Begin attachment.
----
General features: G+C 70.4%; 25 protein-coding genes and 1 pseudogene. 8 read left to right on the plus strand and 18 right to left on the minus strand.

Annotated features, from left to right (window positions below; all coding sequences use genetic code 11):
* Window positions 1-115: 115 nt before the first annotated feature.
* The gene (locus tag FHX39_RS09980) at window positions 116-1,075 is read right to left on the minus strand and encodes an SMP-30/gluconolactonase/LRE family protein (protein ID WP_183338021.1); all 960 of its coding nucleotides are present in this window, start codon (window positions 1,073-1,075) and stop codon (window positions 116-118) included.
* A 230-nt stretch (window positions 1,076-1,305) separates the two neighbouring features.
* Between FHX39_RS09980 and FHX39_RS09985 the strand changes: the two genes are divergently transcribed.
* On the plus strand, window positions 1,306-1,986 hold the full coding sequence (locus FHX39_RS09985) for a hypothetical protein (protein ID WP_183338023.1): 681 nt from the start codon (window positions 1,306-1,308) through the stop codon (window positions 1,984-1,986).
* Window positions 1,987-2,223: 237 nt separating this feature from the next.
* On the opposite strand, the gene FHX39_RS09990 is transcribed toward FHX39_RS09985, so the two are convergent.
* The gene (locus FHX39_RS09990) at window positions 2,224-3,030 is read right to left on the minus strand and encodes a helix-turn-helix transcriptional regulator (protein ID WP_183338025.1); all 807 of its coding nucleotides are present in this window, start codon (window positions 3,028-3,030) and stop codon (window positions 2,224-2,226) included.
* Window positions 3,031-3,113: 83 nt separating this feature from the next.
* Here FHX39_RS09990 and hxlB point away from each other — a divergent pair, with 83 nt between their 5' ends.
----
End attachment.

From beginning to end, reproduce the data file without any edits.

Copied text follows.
General features: G+C 70.4%; 25 protein-coding genes and 1 pseudogene. 8 read left to right on the plus strand and 18 right to left on the minus strand.

Annotated features, from left to right (window positions below; all coding sequences use genetic code 11):
* Window positions 1-115: 115 nt before the first annotated feature.
* The gene (locus tag FHX39_RS09980) at window positions 116-1,075 is read right to left on the minus strand and encodes an SMP-30/gluconolactonase/LRE family protein (protein ID WP_183338021.1); all 960 of its coding nucleotides are present in this window, start codon (window positions 1,073-1,075) and stop codon (window positions 116-118) included.
* A 230-nt stretch (window positions 1,076-1,305) separates the two neighbouring features.
* Between FHX39_RS09980 and FHX39_RS09985 the strand changes: the two genes are divergently transcribed.
* On the plus strand, window positions 1,306-1,986 hold the full coding sequence (locus FHX39_RS09985) for a hypothetical protein (protein ID WP_183338023.1): 681 nt from the start codon (window positions 1,306-1,308) through the stop codon (window positions 1,984-1,986).
* Window positions 1,987-2,223: 237 nt separating this feature from the next.
* On the opposite strand, the gene FHX39_RS09990 is transcribed toward FHX39_RS09985, so the two are convergent.
* The gene (locus FHX39_RS09990) at window positions 2,224-3,030 is read right to left on the minus strand and encodes a helix-turn-helix transcriptional regulator (protein ID WP_183338025.1); all 807 of its coding nucleotides are present in this window, start codon (window positions 3,028-3,030) and stop codon (window positions 2,224-2,226) included.
* Window positions 3,031-3,113: 83 nt separating this feature from the next.
* Here FHX39_RS09990 and hxlB point away from each other — a divergent pair, with 83 nt between their 5' ends.